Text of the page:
A History of Central Banking & the Enslavement of Mankind

$25.00

By Stephen Mitford Goodson. This volume focuses upon the role of banking and money in history from ancient times to the present. The role of moneylenders in history has been called the “hidden hand.” It is the power to create, lend and accumulate interest on “credit,” and then re-lend that interest for further interest, in perpetuity. Somehow, however, the moneylenders have persuaded governments that banking is best left to private interests. Wars, revolutions, depressions, recessions and social upheavals have been directly related to the efforts of these moneylenders to retain and extend their power and profits. When anything has threatened their scam, they respond with war and revolution. The progress of a civilization relates to the degree by which it is free from the influence of debt, and the degradation that results when the moneylenders are permitted to take power. Goodson shows that both world wars, the Napoleonic Wars, the American Revolution, the rise and fall of Caesar, the overthrow of Qaddafi and the revolution against Nicholas II all relate to this “hidden hand.” This is the key to understanding the past, present and future. Softcover, 226 pages, #783.

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    By Stephen Mitford Goodson. This volume focuses upon the role of banking and money in history from ancient times to the present. The role of moneylenders in history has been called the “hidden hand.” It is the power to create, lend and accumulate interest on “credit,” and then re-lend that interest for further interest, in perpetuity.

    Somehow, however, the moneylenders have persuaded governments that banking is best left to private interests. Wars, revolutions, depressions, recessions and social upheavals have been directly related to the efforts of these moneylenders to retain and extend their power and profits. When anything has threatened their scam, they respond with war and revolution.

    The progress of a civilization relates to the degree by which it is free from the influence of debt, and the degradation that results when the moneylenders are permitted to take power. Goodson shows that both world wars, the Napoleonic Wars, the American Revolution, the rise and fall of Caesar, the overthrow of Qaddafi and the revolution against Nicholas II all relate to this “hidden hand.” This is the key to understanding the past, present and future.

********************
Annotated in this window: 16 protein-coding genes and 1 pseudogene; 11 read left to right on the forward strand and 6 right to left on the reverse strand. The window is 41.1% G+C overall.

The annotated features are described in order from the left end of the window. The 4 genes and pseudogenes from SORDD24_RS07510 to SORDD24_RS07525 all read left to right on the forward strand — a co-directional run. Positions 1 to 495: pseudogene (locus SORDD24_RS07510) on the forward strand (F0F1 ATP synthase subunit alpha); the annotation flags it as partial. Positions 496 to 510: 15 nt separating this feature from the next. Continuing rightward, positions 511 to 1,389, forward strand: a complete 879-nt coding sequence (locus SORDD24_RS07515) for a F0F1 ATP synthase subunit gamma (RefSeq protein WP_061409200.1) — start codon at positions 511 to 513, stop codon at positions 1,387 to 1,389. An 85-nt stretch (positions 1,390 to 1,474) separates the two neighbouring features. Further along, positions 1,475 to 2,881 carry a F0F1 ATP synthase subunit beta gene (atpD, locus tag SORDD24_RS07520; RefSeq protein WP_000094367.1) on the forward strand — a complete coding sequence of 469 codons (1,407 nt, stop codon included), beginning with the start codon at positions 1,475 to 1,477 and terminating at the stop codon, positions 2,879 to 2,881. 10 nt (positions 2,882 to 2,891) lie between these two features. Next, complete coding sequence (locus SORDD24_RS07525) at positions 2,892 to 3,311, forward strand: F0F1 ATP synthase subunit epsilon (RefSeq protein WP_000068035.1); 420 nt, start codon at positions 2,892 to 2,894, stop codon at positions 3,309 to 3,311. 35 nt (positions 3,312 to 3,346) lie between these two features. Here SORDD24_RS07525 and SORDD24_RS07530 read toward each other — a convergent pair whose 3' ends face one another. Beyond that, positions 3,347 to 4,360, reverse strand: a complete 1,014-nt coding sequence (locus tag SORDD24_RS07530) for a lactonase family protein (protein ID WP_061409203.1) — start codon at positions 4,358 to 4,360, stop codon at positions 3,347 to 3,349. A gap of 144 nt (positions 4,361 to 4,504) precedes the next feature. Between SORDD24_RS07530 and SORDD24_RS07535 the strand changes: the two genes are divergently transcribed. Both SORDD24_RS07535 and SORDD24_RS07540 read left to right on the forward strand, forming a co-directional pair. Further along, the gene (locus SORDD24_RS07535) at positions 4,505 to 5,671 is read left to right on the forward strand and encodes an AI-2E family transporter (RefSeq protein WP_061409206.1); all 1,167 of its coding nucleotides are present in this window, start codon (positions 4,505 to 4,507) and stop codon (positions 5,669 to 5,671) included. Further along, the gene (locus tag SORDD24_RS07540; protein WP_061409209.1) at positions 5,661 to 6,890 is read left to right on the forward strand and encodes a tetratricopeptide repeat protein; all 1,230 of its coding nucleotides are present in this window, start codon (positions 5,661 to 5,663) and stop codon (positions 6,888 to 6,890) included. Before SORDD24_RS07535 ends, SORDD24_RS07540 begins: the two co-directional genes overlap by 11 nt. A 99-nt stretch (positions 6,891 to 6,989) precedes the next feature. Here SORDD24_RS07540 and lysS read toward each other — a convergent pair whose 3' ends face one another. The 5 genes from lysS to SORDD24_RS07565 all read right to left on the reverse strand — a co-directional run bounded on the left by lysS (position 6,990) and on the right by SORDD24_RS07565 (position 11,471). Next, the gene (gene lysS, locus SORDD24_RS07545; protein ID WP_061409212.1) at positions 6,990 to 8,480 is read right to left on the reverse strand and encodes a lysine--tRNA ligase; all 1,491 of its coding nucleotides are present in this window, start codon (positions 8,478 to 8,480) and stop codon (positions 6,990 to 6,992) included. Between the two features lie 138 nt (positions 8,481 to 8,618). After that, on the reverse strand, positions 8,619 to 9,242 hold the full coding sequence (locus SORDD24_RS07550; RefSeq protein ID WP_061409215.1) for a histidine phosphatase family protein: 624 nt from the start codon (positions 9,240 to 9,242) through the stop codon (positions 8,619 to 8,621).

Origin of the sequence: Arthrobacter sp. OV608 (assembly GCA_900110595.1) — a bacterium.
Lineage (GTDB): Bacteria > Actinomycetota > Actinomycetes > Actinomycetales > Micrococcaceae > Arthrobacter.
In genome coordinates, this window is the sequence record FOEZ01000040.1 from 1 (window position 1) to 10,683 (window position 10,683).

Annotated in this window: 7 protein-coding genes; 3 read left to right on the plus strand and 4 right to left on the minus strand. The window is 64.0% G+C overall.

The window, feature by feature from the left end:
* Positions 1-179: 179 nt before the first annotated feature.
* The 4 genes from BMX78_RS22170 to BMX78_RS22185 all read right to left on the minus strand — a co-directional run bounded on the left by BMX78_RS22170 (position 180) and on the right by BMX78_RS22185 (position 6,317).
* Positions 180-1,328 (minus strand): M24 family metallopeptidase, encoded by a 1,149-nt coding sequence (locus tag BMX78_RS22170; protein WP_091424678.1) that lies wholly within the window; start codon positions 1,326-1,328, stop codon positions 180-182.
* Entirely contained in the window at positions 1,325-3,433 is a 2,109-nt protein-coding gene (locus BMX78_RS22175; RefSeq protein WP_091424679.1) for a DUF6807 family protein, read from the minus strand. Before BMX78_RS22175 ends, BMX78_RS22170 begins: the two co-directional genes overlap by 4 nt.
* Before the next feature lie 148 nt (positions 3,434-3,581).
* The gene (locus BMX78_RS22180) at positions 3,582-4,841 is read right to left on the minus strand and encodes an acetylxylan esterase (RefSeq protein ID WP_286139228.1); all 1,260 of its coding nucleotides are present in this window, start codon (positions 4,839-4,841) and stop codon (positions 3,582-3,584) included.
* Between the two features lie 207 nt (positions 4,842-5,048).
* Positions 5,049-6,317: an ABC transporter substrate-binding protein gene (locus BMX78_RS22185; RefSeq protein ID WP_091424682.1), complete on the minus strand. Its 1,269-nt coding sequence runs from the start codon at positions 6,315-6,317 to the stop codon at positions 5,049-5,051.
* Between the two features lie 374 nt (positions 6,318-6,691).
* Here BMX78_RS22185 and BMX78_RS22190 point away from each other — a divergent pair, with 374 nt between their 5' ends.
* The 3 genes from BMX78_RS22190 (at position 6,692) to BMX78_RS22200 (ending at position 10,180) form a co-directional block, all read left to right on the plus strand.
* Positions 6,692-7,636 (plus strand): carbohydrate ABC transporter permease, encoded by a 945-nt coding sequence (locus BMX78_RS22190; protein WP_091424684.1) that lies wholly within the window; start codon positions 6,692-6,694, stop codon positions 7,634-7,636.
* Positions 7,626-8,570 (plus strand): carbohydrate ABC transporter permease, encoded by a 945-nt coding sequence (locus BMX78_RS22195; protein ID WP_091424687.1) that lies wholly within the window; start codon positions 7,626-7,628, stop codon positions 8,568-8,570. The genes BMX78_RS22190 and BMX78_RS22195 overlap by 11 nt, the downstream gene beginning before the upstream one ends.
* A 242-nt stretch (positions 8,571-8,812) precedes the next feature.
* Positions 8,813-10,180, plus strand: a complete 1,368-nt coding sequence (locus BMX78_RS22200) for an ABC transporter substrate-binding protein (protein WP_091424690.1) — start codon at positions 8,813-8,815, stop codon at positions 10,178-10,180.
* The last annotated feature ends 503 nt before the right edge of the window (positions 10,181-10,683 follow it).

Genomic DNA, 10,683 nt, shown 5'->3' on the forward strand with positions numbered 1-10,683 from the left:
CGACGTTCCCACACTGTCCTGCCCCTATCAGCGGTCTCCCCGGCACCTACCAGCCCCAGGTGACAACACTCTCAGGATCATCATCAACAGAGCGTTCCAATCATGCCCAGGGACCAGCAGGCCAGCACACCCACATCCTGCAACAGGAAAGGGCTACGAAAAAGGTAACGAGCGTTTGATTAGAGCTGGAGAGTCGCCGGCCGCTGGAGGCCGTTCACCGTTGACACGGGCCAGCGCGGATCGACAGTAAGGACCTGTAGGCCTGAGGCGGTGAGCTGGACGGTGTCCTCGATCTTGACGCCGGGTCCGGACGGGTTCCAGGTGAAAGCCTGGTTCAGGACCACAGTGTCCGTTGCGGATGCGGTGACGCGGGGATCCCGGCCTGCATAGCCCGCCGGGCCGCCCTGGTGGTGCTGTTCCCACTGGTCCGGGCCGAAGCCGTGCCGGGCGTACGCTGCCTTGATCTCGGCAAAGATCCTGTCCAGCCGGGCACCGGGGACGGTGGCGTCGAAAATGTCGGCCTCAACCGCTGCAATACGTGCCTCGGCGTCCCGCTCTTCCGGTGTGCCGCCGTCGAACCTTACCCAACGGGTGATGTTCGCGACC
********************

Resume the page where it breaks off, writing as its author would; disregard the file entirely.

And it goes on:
Softcover, 226 pages, #783.

    About the Author

    Stephen Mitford Goodson is a White South African monetary reform campaigner, investment consultant, and author of British extraction. Goodson is the leader of the Abolition of Income Tax and Usury Party. From 2003 to 2012, Goodson served as a director of the South African Reserve Bank.

    Review

    Central Banking & Human Bondage: The Works of Stephen Mitford Goodson

    Immediately the perceptive reader will be aware of several promising features of these books: The author’s middle name is Mitford, indicating the likelihood of a propensity towards rebelliousness. Next, the author’s dedication of A History of Central Banking to Knut Hamsun, “a beacon of light and hope of the natural world order;” the great Norwegian novelist being a man of honor who refused to bow before Talmudic vengeance upon the defeated of World War II. The next promising feature is a quote from Ezra Pound (a figure akin to Hamsun for his having fought the same malignant forces, defending the same heroic ideals, and having undergone great persecutions in the post-war era) which sets the tone for the book: “And you will never understand American history or the history of the Occident during the past 2000 years unless you look at one or two problems; namely, sheenies and usury. One or the other, or both. I should say both.”

    Stephen Mitford Goodson

    Stephen Mitford Goodson

    Another interesting feature that immediately faces the reader is that the lengthy preface is written by Prince Mangosuthu Buthelezi, Member of Parliament and long-time leader of the Inkatha Freedom Party. While Prince Buthelezi begins by stating that he “does not endorse the viewpoints” expressed in the book, he also points out that the book is “controversial” and will “engender strong reaction.” The remarks of caution by Buthelezi are presumably necessitated by Goodson, like his Mitford relatives, insisting on documenting certain heresies pertaining to the influence of Jews on politics and finance, and on the achievements of Axis states in overthrowing shylockcracy.

    Despite opening with that qualification, Buthelezi nonetheless proceeds to support Goodson’s views on central baking and usury as the main cause of “profound and inhumane differences” within nations throughout the world. Buthelezi declares himself an enemy of that system: “For this reason, for several years, my Party and I have argued that South Africa should reform its central banking and monetary system, even if that means placing our country out of step with iniquitous world standards.” Since that is the case, one suspects that Buthelezi also realizes that the resistance of the Axis states to just this system might have been the real cause of their placing themselves “out of step with iniquitous world standards,” which Goodson subsequently explains. The prince writes: “This work provides not only a broad sweep of the history of economics over almost three millennia, but insights into how the problems of usury have been confounding and enslaving mankind since civilized existence first began.”

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    Weight 1.00 lbs